International Labour Organisation (ILO)
- International Labour Organisation is a U.N. agency that was established in 1919 under the Treaty of Versailles.
- ILO is the only tripartite agency that brings together governments, employers and workers representatives of 187 member States, to set labour standards, develop policies and devise programmes promoting decent work for all women and men
Structure of ILO
- The ILO is composed of three organs: the General Conference of representatives of member states (the “International Labour Conference”); the Governing Body; and the International Labour Office.
- The Governing Body is the executive council of the ILO. It takes policy decisions of ILO and establishes the programme and the budget, which it then submits to the Conference for adoption.
- The Conference and the Governing Body are composed of half of government representatives and half of representatives of employers and workers of member States.
- The presence and voting power of these non-governmental elements give the ILO a unique perspective on the problems before it and offer possibilities for dealing with practical problems facing ILO members.
Objectives of ILO
- Set and promote standards and fundamental principles and rights at work
- Create greater opportunities for women and men to decent employment and income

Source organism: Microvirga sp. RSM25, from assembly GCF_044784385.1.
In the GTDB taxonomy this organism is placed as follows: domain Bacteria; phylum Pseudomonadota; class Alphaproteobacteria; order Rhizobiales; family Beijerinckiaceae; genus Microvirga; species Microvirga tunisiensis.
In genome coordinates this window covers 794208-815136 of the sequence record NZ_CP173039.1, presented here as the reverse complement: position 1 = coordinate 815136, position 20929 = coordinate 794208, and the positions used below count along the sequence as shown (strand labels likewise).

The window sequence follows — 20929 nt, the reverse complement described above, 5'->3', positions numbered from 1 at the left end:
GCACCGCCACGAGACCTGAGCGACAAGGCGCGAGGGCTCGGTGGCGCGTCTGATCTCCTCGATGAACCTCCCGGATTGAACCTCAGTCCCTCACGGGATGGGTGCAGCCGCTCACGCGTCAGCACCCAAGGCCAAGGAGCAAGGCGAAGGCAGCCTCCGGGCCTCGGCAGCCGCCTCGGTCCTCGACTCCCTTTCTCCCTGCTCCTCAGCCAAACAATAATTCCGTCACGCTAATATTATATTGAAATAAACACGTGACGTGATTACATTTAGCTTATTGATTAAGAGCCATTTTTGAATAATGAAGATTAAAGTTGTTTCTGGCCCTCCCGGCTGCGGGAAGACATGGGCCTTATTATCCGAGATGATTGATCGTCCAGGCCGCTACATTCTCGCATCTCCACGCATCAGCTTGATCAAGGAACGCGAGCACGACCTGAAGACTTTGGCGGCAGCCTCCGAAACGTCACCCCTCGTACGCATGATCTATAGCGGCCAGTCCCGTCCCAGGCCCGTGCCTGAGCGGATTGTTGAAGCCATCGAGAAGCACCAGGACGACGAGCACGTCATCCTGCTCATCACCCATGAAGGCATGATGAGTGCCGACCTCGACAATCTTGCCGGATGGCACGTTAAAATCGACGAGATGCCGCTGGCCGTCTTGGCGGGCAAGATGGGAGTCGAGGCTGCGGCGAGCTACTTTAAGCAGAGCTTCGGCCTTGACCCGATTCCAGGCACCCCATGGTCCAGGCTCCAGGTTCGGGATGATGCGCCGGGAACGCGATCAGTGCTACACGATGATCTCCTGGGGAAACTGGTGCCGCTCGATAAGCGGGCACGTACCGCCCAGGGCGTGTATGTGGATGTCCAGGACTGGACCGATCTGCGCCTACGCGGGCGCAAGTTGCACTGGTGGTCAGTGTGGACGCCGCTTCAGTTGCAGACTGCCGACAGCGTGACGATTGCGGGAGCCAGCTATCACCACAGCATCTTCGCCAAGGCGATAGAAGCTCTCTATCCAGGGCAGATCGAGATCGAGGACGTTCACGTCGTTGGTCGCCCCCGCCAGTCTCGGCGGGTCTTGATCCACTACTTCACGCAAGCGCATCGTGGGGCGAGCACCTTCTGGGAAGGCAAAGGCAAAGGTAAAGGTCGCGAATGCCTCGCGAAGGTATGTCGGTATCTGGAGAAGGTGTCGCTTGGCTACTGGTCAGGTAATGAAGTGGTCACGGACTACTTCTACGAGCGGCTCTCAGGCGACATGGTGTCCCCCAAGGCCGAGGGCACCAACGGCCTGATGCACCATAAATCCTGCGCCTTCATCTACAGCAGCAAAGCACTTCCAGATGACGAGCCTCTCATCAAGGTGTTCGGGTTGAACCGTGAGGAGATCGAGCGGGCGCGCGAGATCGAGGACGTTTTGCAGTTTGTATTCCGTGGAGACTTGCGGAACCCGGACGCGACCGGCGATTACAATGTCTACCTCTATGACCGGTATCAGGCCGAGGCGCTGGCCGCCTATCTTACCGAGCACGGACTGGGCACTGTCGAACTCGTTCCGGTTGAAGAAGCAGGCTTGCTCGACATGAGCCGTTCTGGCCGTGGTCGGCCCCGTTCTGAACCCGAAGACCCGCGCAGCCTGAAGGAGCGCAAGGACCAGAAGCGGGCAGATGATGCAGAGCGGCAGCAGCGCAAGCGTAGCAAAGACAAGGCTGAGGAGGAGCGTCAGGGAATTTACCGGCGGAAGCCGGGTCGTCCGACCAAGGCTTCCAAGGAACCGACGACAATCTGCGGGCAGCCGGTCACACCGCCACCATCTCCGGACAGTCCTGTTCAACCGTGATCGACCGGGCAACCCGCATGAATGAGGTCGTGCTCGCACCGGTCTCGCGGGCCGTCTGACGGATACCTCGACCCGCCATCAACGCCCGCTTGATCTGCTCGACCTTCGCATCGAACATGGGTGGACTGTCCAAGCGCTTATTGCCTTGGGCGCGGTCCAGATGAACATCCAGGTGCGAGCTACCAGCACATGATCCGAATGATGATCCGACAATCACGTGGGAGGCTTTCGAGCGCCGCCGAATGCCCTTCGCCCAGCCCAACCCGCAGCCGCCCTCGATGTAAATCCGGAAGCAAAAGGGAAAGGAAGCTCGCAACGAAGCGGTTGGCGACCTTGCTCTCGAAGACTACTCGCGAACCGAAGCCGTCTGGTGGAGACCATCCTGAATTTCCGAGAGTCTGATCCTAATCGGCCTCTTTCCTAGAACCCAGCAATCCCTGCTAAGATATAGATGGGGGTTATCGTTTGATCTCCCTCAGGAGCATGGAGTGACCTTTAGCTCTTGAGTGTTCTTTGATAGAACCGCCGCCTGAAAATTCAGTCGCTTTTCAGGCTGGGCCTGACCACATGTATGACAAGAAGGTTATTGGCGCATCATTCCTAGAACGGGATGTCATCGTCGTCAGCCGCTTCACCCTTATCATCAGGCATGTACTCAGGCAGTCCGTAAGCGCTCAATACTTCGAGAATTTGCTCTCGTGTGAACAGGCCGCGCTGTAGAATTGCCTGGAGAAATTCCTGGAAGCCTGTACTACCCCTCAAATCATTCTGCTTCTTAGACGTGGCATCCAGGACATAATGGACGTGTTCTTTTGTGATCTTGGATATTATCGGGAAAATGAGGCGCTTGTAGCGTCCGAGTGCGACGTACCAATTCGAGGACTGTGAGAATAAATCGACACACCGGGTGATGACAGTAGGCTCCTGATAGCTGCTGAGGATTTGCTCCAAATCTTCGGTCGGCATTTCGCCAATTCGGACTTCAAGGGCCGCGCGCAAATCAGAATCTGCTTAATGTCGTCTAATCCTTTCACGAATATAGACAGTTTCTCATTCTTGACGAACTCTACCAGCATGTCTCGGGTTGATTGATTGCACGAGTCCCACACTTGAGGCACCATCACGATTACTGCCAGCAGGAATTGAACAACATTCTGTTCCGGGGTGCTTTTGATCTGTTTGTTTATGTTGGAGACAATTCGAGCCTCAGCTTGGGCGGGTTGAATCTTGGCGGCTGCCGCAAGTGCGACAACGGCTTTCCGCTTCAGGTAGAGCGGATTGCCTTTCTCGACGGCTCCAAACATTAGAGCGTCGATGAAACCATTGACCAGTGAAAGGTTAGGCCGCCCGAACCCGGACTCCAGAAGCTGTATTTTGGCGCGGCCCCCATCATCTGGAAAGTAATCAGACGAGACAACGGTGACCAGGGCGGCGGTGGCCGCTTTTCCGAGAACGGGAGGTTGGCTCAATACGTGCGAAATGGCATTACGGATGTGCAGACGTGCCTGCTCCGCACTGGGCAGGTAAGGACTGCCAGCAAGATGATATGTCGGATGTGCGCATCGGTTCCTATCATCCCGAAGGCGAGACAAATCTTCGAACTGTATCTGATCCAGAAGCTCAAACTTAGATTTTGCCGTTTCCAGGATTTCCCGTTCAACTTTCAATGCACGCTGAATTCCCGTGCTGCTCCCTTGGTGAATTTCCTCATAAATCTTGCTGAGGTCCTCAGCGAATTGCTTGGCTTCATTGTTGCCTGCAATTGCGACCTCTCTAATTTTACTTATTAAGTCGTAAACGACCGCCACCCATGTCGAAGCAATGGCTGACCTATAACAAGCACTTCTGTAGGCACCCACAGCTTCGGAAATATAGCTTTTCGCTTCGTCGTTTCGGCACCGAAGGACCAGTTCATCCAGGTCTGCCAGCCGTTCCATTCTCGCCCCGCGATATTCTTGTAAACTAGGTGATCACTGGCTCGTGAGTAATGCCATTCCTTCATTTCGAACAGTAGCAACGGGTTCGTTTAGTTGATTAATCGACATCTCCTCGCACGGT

- Enhance the coverage and effectiveness of social protection for all
- Strengthen tripartism and social dialogue
International Labour Standards
- The principal means of action in the ILO is setting up the International Labour Standards in the form of Conventions and Recommendations
- Conventions are international treaties and instruments, which create legally binding obligations on the countries that ratify them.
- Recommendations are non-binding and set out guidelines orienting national policies and actions
- There are eight Core Conventions of the ILO (also called fundamental/human rights conventions) which are as follows
- Forced Labour Convention (No. 29)
- Abolition of Forced Labour Convention (No.105)
- Equal Remuneration Convention (No.100)
- Discrimination (Employment Occupation) Convention (No.111)
- Freedom of Association and Protection of Right to Organised Convention (No.87)
- Right to Organise and Collective Bargaining Convention (No.98)
- Minimum Age Convention (No.138)
- Worst forms of Child Labour Convention (No.182)
- The two Core Conventions directly related to child labour are that of ILO Convention 138 and 182. India has ratified both the Core Conventions of the International Labour Organization (ILO).
Why in the news?
- India’s term as Chairperson of the Governing Body of the International Labour Organisation came to an end and it handed over the responsibility of the Chair to Ambassador Anna Jardfelt, Permanent Representative of Sweden to the United Nations Office in Geneva.
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